Monthly Archives: February 2017

Peterson Shape 69 – A Tale of Two Pete’s


By Al Jones
al_pipes_-85

I recently acquired two Peterson shape 69 pipes. One was a 1974 hallmarked “Sterling” pipe and the other, a pre-Republic Deluxe pipe with the X69 stamp.

I was curious about the “X” designation and checked with Peterson authority and soon-to-be published author on the brand, Mark Irwin. Mark shared this with me about the X stamp.

I can only give you my educated guess regarding the “X” factor. In all the Petes I’ve compared, the “X” denotes the same chamber diameter, but a larger outside width and height of bowl. That is certainly the case with the 69 vs. the X69 shape in those I have measured.

The first appearance of the 69 number in the ephemera is in the 1937 catalog, which was not a complete shape chart. But the X69 doesn’t seem to ever appear in the catalogs, unlike some other X shapes, which appear with some regularity—X155, X221, XL339, etc. My belief is that on occasion the factory ordered the shape, and when it arrived, several were enough larger than the standard to justify placing the X in front of the shape.

In contrast, the two pipes are certainly different in size. The Sterling 69 weighs 43 grams and the X69 significantly larger at 61 grams. The bowl sizes are indeed identical.

Here is a shot of both pipes in profile

peteso_x69-69

Neither pipe needed much work, just a mild tune-up to the stem with some higher grade paper and micromesh. Both stems were then polished with White Diamond and then Meguiars Plastic polish. Both bowls were cleaned with an alcohol and sea salt soak.

The pre-Republic Deluxe is a bit too large for my taste, so it will be resold.

Here are both pipes.

Deluxe X69 Pre-Republic

This has the block style “Made In Ireland” stamp that was used from 1947 to 1949, at the end of that era.

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peterson_x69_finish-2

peterson_x69_finish-3

peterson_x69_finish-4

peterson_x69_finish-5

peterson_x69_finish-6

peterson_x69_finish-7

peterson_x69_finish-8

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Sterling 69 (1974)

The italicized “g” hallmark denotes the year 1974.

peterson_69_sterling_finished-1

peterson_69_sterling_finished-2

peterson_69_sterling_finished-3

peterson_69_sterling_finished-4

peterson_69_sterling_finished-5

peterson_69_sterling_finished-6

peterson_69_sterling_finished-7

peterson_69_sterling_finished-8

peterson_69_sterling_finished-9

peterson_69_sterling_finished-12

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I was fortunate that this pipe still retains the “chimney” that screws into the tenon. The chimney is an important part of the system style pipe.

peterson_69_sterling_finished-11

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Refreshing a Tiny L&Co. Billiard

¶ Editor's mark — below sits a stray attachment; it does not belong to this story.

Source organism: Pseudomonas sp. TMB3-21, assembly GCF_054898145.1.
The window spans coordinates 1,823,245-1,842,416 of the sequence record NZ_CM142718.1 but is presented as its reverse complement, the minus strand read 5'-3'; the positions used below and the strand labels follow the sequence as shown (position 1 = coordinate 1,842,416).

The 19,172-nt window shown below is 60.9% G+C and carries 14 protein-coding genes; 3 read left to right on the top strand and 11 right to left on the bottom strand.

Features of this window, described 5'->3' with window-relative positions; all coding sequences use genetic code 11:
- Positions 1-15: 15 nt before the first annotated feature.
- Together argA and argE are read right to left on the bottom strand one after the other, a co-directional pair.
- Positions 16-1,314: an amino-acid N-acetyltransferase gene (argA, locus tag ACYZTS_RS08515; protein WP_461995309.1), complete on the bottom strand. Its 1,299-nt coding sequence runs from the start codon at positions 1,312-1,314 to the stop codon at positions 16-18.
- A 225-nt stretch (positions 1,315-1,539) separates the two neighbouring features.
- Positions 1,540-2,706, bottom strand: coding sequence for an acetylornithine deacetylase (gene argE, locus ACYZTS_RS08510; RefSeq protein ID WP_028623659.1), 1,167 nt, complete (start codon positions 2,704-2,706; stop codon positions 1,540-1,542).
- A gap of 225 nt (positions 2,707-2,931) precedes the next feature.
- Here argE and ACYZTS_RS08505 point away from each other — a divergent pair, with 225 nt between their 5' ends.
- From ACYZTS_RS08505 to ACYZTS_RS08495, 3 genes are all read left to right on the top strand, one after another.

Blog by Steve Laug

loewe1This is the final pipe of the lot of pipes I received from the pipe man in Eastern Canada who picked up an amazing lot an auction. The kind of price he paid makes me envious! This one is an older Loewe and Company graceful and diminutive pipe. It is stamped on the left side of the shank with L&Co. in an oval. On the right side of the shank it is stamped Loewe over England W.

When I received the pipe I took the following photos of it to give you the big picture of this tiny pipe. The stem was in good shape but had the most oxidation of the lot that was sent to me. There were small tooth marks and chatter on the stem near the button on both sides. The finish was dirty but in decent shape. The rim was worn and there were some dents and dings on the top surface. The inner edge of the bowl was slightly out of round. Someone had reamed the pipe back to bare wood but the internals were very dirty. loewe2 loewe3I took a close up photo of the rim to show its condition. The finish was worn on the rim as well as darkened and dented. You can see the damage to the inner edge of the bowl as well.loewe4The next two photos show the oxidation on the stem. It is hard to see the tooth chatter and marks but they are present and will need to be dealt with.loewe5I also took some photos of the stamping. While not perfect you can read the stamps quite well and see the details that I mentioned above.loewe6Knowing that the rest of the pipes that I have cleaned up from this lot came from the 1930’s there is a good chance that this one did as well. While I have a few Loewe’s in my own collection I have never done any research on the brand and know very little about them. I figured now was a good time to learn. I Googled and found the cakeanddottle website listed below. It has some amazing information on Loewe pipes and I have included that information here for ease of use.